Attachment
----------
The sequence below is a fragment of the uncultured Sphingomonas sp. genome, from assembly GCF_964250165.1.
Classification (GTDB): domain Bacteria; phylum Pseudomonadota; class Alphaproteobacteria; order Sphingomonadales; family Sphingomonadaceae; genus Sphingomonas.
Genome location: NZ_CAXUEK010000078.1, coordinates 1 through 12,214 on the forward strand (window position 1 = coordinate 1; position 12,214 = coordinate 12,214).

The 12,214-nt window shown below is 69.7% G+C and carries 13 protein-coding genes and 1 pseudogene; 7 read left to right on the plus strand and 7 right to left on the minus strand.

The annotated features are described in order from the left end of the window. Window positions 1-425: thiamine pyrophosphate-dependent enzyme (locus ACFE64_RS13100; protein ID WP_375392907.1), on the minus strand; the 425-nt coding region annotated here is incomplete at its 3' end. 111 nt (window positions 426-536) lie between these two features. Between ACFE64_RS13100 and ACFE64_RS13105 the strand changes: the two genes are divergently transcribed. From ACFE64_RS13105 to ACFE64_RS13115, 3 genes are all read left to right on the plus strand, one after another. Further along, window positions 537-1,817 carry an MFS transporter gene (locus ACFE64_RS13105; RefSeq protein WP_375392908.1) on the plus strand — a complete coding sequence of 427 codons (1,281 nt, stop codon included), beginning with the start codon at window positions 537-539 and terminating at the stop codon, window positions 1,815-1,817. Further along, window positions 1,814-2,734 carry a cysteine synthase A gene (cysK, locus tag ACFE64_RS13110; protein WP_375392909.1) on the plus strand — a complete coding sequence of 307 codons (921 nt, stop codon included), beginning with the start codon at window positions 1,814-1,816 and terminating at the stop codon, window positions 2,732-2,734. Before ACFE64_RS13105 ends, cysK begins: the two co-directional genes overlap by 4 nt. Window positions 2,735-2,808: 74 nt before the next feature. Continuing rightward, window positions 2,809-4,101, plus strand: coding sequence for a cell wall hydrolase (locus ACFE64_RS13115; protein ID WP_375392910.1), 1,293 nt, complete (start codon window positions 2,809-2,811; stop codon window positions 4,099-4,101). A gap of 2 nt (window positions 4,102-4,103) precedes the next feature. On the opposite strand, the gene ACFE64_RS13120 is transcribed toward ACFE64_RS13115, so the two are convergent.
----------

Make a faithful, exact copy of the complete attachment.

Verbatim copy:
The sequence below is a fragment of the uncultured Sphingomonas sp. genome, from assembly GCF_964250165.1.
Classification (GTDB): domain Bacteria; phylum Pseudomonadota; class Alphaproteobacteria; order Sphingomonadales; family Sphingomonadaceae; genus Sphingomonas.
Genome location: NZ_CAXUEK010000078.1, coordinates 1 through 12,214 on the forward strand (window position 1 = coordinate 1; position 12,214 = coordinate 12,214).

The 12,214-nt window shown below is 69.7% G+C and carries 13 protein-coding genes and 1 pseudogene; 7 read left to right on the plus strand and 7 right to left on the minus strand.

The annotated features are described in order from the left end of the window. Window positions 1-425: thiamine pyrophosphate-dependent enzyme (locus ACFE64_RS13100; protein ID WP_375392907.1), on the minus strand; the 425-nt coding region annotated here is incomplete at its 3' end. 111 nt (window positions 426-536) lie between these two features. Between ACFE64_RS13100 and ACFE64_RS13105 the strand changes: the two genes are divergently transcribed. From ACFE64_RS13105 to ACFE64_RS13115, 3 genes are all read left to right on the plus strand, one after another. Further along, window positions 537-1,817 carry an MFS transporter gene (locus ACFE64_RS13105; RefSeq protein WP_375392908.1) on the plus strand — a complete coding sequence of 427 codons (1,281 nt, stop codon included), beginning with the start codon at window positions 537-539 and terminating at the stop codon, window positions 1,815-1,817. Further along, window positions 1,814-2,734 carry a cysteine synthase A gene (cysK, locus tag ACFE64_RS13110; protein WP_375392909.1) on the plus strand — a complete coding sequence of 307 codons (921 nt, stop codon included), beginning with the start codon at window positions 1,814-1,816 and terminating at the stop codon, window positions 2,732-2,734. Before ACFE64_RS13105 ends, cysK begins: the two co-directional genes overlap by 4 nt. Window positions 2,735-2,808: 74 nt before the next feature. Continuing rightward, window positions 2,809-4,101, plus strand: coding sequence for a cell wall hydrolase (locus ACFE64_RS13115; protein ID WP_375392910.1), 1,293 nt, complete (start codon window positions 2,809-2,811; stop codon window positions 4,099-4,101). A gap of 2 nt (window positions 4,102-4,103) precedes the next feature. On the opposite strand, the gene ACFE64_RS13120 is transcribed toward ACFE64_RS13115, so the two are convergent.